Indonesia: Cultural and historical baggage----
by David Jardine
It's not just misogyny. Women academics often have to overcome cultural difficulties and prejudice engrained by centuries of experience and tradition that favour their male colleagues. Indonesia is a case in point: any historical assessment of its educational development for women must take into account two broad things - the record of Dutch colonialism and the often turbulent record of the post-independence period.
If we begin with the former we find that in 1930, the colonial authorities published statistics showing only 6.4% of 'natives' could read and write, and more of these were men than women. This figure probably only counted people literate in the Roman alphabet and any literacy in Arabic for religious purposes or in the Pali script of the Javanese was probably discounted.
Whatever, the figure was truly dismal and would not have improved much, if at all, in the 15 years between its publication and the Indonesian Proklamasi of Independence, given that time included the Great Depression and the Japanese Occupation.
Following former President Sukarno's historic proclamation of independence on August 17 1945, there came four years and four months of bitter struggle with the Dutch, supported by the British. This was hardly an auspicious time for the new nation to build an education system of its own.
Basic literacy was the first target but that of course would have to wait on the training of teachers. The country's founding fathers, however, included a few of the tiny handful of Indonesians who had enjoyed higher education at the University of Leiden in the Netherlands and in December 1949, weeks before the final Dutch withdrawal, Indonesia got its first university, Gajah Mada in the Central Java city of Jogjakarta.
In these circumstances, it would be quite startling to find more than a very few Indonesian women going to university and the first intake was predominantly male. What few who had received a good formal education, Dutch-style, included the national heroine and activist Raden Ayu Kartini who successive governments have iconised as a symbol of female emancipation, a position disputed somewhat by some Indonesian feminists. The latter include Gadis Arriva, who, as a philosophy professor at the University of Indonesia, remains one of the few highly placed female academics in the country.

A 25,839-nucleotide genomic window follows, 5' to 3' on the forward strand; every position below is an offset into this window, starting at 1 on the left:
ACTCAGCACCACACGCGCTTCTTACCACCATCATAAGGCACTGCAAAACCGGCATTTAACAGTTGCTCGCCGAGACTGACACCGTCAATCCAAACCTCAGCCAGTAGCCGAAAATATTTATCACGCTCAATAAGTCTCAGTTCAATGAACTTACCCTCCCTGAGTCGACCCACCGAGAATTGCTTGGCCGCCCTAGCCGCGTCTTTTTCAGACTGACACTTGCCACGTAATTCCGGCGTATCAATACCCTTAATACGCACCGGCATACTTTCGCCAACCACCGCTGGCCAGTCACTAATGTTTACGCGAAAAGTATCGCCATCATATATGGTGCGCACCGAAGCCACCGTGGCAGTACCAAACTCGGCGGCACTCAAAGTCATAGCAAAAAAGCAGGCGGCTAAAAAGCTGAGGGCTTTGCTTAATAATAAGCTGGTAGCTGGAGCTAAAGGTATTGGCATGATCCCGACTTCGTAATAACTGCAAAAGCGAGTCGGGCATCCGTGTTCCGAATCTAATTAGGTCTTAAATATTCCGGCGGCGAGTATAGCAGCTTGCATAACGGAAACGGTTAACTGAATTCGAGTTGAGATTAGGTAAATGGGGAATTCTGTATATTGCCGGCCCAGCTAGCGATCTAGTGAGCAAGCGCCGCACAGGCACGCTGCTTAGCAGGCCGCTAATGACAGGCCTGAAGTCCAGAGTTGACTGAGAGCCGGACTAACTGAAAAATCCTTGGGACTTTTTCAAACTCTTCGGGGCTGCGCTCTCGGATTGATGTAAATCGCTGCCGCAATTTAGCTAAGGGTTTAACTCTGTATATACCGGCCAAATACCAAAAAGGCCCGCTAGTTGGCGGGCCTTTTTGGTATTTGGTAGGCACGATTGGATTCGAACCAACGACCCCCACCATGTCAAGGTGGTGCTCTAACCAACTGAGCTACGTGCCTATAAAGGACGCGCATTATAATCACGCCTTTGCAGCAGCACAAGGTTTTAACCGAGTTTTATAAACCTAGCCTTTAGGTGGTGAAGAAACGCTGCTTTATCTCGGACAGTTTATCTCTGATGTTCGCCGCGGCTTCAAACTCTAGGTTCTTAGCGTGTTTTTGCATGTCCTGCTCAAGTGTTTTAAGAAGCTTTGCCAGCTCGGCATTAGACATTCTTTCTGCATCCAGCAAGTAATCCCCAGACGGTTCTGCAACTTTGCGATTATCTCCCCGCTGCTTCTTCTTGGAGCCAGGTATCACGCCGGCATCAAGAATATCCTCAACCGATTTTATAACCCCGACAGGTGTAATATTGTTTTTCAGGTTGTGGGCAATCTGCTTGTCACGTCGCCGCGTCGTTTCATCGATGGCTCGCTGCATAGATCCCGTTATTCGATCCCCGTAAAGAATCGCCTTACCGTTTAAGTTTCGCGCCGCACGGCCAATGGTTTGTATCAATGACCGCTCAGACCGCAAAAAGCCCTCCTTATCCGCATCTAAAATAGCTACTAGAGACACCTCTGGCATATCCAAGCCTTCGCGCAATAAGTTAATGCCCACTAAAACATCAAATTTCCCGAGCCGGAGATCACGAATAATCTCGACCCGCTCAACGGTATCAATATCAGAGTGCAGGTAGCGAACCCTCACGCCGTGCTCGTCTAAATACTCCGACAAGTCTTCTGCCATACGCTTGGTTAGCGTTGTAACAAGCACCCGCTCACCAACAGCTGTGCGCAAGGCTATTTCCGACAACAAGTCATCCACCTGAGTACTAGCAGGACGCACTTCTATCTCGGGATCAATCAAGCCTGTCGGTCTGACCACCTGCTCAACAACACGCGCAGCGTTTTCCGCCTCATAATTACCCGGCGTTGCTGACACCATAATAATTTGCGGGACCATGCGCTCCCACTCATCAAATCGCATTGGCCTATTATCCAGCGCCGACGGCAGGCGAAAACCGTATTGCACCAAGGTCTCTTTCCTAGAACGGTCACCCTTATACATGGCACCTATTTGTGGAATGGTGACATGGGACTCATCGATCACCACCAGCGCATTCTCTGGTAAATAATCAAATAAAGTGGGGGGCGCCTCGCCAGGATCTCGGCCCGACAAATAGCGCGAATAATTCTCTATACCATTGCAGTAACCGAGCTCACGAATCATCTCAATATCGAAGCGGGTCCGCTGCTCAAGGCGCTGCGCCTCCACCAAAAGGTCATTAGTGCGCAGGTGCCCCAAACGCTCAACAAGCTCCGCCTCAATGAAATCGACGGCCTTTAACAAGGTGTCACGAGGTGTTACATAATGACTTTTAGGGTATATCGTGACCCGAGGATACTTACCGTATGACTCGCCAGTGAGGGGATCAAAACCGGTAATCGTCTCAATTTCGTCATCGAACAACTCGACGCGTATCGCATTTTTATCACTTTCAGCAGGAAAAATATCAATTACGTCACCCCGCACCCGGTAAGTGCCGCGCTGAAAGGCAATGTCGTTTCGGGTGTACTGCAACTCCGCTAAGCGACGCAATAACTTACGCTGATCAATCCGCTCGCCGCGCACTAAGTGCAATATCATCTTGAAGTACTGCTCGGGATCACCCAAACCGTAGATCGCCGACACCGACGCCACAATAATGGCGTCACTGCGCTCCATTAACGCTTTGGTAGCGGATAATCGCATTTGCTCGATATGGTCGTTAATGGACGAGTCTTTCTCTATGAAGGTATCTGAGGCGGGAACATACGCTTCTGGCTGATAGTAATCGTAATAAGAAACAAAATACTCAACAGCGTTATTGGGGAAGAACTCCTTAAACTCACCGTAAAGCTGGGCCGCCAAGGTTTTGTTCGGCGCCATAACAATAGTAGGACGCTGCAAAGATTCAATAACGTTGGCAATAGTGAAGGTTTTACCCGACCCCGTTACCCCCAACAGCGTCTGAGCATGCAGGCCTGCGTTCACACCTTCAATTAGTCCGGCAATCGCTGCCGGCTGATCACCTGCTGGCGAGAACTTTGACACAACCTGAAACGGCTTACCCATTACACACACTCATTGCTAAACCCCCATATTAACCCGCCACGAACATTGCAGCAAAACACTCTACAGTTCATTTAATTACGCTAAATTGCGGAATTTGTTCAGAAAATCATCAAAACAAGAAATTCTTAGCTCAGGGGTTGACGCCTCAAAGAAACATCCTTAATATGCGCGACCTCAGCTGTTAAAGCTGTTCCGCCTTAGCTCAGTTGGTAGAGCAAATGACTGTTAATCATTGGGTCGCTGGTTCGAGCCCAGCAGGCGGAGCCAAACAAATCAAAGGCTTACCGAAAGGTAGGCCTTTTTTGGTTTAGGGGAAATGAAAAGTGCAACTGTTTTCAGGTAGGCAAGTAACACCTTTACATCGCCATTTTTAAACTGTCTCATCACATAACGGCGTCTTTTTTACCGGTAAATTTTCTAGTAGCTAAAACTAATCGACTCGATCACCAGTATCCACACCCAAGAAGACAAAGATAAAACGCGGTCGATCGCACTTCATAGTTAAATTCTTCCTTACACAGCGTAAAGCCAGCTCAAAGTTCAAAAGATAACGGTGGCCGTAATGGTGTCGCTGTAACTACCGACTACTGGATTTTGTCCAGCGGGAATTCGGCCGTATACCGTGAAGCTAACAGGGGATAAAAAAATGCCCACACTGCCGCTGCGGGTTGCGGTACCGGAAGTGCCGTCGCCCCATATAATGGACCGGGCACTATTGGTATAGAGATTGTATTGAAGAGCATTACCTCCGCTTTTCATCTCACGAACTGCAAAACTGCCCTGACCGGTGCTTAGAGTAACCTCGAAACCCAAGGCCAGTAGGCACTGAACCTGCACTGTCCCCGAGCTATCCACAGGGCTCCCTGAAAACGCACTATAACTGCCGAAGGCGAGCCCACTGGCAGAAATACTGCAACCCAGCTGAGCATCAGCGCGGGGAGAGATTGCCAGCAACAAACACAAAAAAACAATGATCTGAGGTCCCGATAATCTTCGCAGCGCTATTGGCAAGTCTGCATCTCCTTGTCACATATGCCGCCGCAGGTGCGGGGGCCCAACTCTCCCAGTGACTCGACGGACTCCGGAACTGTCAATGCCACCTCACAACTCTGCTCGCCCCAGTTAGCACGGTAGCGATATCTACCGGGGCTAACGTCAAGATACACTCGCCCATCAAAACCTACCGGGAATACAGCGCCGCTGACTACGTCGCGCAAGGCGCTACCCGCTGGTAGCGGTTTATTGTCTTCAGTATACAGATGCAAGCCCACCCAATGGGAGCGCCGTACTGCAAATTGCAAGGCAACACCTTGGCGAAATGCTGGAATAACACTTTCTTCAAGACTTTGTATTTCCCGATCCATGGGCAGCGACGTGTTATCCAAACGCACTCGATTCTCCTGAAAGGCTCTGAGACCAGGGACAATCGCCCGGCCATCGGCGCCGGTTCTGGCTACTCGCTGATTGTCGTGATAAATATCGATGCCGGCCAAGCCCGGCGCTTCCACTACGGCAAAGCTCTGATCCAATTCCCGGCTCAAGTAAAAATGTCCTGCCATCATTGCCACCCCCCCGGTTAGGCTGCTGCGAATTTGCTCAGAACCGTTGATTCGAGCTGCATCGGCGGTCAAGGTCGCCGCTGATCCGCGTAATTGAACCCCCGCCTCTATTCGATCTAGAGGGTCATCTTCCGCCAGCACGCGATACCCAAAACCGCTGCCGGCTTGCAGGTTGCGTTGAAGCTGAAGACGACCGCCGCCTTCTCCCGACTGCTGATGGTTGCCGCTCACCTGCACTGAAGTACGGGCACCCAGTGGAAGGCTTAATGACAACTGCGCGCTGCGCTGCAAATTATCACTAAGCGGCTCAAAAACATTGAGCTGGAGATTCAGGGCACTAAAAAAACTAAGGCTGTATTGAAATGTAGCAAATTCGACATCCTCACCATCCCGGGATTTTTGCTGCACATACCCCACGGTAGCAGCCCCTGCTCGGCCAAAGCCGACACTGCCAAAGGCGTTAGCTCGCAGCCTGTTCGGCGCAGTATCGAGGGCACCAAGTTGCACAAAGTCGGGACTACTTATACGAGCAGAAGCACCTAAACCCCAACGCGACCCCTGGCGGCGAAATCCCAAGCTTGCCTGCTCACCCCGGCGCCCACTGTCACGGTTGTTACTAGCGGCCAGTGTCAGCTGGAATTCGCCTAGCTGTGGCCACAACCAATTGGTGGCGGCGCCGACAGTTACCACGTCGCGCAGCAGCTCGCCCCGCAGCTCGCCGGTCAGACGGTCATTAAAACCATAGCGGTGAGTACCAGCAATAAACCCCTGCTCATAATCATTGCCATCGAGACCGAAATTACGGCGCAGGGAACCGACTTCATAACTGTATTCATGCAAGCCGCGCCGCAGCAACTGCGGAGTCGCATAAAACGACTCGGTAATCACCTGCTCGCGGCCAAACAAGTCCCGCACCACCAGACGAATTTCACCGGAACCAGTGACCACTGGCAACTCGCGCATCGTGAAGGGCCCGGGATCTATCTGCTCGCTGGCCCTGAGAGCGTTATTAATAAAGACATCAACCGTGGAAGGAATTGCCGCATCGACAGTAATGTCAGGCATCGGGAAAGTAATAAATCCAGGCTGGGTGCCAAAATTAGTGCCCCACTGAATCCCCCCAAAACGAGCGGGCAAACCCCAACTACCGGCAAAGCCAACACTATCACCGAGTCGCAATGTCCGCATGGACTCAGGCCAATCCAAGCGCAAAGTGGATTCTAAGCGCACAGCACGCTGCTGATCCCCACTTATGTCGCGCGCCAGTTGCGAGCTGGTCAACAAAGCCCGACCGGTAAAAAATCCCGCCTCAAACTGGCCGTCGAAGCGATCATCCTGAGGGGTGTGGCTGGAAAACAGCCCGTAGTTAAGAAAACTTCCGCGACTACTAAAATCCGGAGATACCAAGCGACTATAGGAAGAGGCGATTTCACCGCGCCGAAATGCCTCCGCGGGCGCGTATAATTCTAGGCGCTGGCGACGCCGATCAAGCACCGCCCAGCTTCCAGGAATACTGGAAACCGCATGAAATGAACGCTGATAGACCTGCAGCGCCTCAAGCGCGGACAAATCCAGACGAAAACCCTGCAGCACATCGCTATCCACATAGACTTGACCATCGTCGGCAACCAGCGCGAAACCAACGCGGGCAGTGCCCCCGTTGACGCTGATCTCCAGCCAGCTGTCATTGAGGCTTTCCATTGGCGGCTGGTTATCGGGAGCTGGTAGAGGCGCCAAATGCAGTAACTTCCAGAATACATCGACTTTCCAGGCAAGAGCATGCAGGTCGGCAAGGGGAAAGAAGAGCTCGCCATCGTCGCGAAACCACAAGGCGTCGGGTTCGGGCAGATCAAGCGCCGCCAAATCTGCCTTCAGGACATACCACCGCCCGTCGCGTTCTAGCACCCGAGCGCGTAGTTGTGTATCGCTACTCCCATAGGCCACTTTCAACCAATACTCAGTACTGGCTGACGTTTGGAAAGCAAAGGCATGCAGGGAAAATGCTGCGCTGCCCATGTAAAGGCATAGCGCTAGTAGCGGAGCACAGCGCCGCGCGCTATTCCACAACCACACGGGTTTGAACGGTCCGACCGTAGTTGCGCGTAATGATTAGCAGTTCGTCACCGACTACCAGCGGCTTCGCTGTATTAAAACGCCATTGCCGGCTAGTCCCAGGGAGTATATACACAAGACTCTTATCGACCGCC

Sukarno's leadership during the 1950s was undoubtedly popular with large segments of the Indonesian people but was erratic. Nonetheless, the state university expanded somewhat in these years with the creation of campuses outside Java as well as inside. Again, the impression is that women were in a minority in the student intake.
Sukarno was displaced in 1966 in the aftermath of the anti-leftist bloodbath that brought General Suharto to power with Western support. Despite this, there was a major expansion of both basic education infrastructure and the higher education system during the 32-year Suharto New Order regime from which large numbers of female students undoubtedly benefited.
At the same time basic literacy figures soared and showed very little disparity between boys and girls. Since the financial crisis of 1998 precipitating the student-led movement that brought Suharto down, however, Indonesia's school drop-out rate has climbed rather dramatically, with both genders affected but with poorer children doing worse than their richer classmates.
The paradox of the Suharto years is that along with the expansion of both state and private universities went a regime of quietism on the country's campuses. Towards the end of the regime this was bound to give way and the boisterous student movement that took to the street was far from universally male. Female college students, though, were also commonly in the way of the water cannon and baton charges.
Current constraints on female progress in education either as students or as academics include religious objections to female leadership. The same applies across the spectrum of public leadership. Although Indonesia has recently had one woman president, Sukarno's daughter Megawati, she appears untypical if not atypical. Only a small number of local governments are female-led.
The current Cabinet includes two influential women, Sri Mulyani as Finance Minister and Mari Pangestu as Trade Minister.
Clearly, in a country with a vast and overwhelming Muslim majority, such religious objections as are expressed are most likely to be Islamic. It is of note that overwhelmingly Hindu Bali is one of Megawati's political power bases.
A recent survey by the current affairs weekly Tempo found that women graduates were turning up in previously all-male fields of employment, including engineering in the oil industry and internet technology. This would seem to indicate that certain gender biases have begun to break down. Equally, it is of note that the women's studies programme at the University of Indonesia was established by a male rector.Previously published by University World News
......................................DJ tells that he has "since discovered several women professors in the better unis."